Offensively, the move didn’t translate into any sort of drama, either. Gonzalez had one of the Red Sox five hits, while Ortiz went 0-for-4. While Gonzalez had little to say about the new venture — which, according to Ortiz, won’t be making a repeat performance Thursday — the DH-turned-first baseman offered his thoughts on the challenges.

“To be honest with you I was thinking about defending myself out there,” Ortiz quipped. “You’ve got tons of lefties coming to hit so you don’t want to get caught with a rocket hit right at you when you’re thinking about hitting … Yeah, I came out of it alive. That’s a good thing.”

Before the game, Ortiz even made a plea to a fellow first baseman, Philadelphia’s Ryan Howard.

“I had a little chat with him before the game,” he said. “I told him I have a family waiting for me at home. He said, ‘Alright Papi, we’ll try and stay way from there.”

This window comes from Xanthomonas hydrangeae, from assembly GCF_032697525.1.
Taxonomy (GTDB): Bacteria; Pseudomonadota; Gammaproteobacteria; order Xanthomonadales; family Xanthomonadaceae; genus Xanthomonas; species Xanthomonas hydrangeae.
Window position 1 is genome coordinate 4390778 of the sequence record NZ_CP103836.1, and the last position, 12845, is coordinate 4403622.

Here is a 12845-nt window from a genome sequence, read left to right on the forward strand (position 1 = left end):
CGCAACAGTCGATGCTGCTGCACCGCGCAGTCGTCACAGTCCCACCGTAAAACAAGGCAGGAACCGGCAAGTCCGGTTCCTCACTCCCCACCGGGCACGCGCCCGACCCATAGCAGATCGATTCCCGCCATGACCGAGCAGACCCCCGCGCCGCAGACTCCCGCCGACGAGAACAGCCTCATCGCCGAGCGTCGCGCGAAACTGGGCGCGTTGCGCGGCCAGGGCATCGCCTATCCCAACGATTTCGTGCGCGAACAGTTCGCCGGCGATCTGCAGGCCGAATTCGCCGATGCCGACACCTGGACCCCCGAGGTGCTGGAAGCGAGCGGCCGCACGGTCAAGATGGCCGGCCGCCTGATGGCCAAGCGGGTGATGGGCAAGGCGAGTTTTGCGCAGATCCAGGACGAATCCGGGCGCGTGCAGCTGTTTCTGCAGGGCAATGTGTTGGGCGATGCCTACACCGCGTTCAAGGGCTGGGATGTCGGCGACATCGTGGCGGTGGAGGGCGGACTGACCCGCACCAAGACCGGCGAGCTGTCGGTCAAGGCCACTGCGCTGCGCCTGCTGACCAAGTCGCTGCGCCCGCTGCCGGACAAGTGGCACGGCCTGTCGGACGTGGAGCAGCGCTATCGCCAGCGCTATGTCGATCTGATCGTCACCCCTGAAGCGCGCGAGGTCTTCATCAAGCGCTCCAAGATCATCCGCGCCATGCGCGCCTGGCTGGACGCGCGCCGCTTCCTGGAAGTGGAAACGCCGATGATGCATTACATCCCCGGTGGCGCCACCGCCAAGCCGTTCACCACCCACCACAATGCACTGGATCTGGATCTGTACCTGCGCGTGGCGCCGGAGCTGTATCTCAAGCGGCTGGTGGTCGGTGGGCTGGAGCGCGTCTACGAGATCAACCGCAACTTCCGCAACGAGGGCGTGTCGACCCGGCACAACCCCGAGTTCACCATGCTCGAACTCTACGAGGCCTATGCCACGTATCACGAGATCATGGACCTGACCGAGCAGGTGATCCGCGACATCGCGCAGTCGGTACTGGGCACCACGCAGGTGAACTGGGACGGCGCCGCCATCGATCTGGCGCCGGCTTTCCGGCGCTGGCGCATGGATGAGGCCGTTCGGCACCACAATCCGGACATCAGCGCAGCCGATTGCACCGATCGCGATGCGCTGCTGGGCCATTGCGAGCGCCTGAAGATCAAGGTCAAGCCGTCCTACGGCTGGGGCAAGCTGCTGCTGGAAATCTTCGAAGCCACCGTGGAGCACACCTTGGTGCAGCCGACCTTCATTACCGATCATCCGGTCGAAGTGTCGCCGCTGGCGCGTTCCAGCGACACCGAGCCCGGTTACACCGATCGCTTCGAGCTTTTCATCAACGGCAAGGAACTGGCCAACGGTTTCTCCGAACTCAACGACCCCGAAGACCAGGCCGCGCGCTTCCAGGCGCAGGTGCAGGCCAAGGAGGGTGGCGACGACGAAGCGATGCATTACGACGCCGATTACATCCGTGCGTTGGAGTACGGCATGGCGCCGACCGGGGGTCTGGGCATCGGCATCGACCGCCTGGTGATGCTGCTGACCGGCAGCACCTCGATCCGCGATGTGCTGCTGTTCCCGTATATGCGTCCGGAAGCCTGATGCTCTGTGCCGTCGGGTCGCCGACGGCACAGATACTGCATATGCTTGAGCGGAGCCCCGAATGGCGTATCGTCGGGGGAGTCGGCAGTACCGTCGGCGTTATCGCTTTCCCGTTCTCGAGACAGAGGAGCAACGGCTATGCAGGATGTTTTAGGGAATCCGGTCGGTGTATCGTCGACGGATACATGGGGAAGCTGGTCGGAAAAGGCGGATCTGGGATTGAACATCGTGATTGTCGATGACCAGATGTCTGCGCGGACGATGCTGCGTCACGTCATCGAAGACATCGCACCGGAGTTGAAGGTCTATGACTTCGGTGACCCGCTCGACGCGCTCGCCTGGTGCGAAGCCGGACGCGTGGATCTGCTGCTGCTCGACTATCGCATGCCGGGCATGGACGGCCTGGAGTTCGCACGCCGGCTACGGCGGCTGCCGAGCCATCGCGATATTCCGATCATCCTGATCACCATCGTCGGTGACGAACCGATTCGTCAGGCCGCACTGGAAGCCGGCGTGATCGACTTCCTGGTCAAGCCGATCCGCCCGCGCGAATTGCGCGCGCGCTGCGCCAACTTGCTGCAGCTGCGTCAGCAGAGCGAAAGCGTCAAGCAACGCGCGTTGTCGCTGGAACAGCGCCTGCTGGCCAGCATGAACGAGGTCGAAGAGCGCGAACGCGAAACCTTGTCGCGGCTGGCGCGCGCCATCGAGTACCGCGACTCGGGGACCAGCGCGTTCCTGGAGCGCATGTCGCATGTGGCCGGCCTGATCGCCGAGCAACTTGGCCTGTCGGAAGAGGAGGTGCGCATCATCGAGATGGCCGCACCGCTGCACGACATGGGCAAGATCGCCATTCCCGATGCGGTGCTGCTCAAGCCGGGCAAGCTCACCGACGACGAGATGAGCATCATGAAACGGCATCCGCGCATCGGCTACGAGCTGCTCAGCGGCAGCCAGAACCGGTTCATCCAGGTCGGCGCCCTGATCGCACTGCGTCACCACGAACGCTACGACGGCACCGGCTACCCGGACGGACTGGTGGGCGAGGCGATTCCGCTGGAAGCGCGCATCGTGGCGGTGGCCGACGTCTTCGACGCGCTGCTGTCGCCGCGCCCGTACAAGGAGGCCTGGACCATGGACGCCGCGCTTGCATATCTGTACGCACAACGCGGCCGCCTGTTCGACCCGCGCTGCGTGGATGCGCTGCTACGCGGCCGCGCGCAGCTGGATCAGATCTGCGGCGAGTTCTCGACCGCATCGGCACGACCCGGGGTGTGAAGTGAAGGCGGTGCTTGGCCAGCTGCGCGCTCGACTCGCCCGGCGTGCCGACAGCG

Closing Time: John Lackey can’t lead the Red Sox past Phillies

06.29.11 at 9:36 pm ET
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PHILADELPHIA — John Lackey sent a message Wednesday night, it just wasn’t strong enough to hand the Red Sox a much-needed win.

The much-maligned starter held the Phillies to just two runs on six hits over 7 2/3 innings, but the end result with still be another Sox defeat with the Phils coming away with a 2-1 win at Citizens Bank Park. It pushed the Red Sox to just 1-4 on their current road trip, and now puts them at 2-6 over their last eight games.

Here is what went wrong (and right) in the Red Sox loss …

– The addition of David Ortiz to the lineup didn’t accomplish what the Red Sox had hoped, which Philly starter Vance Worley holding down the majors top offense. The righty, who had allowed just one run over his previous 11 innings, allowed one run on five hits over seven innings. He threw 116 pitches. Ortiz went 0-for-4.

– Ibanez continued his mastery of Lackey. Ibanez, who came into the game 19-for-54 against the Sox starter, came away with three hits and two RBI, including the go-ahead solo home run in the seventh.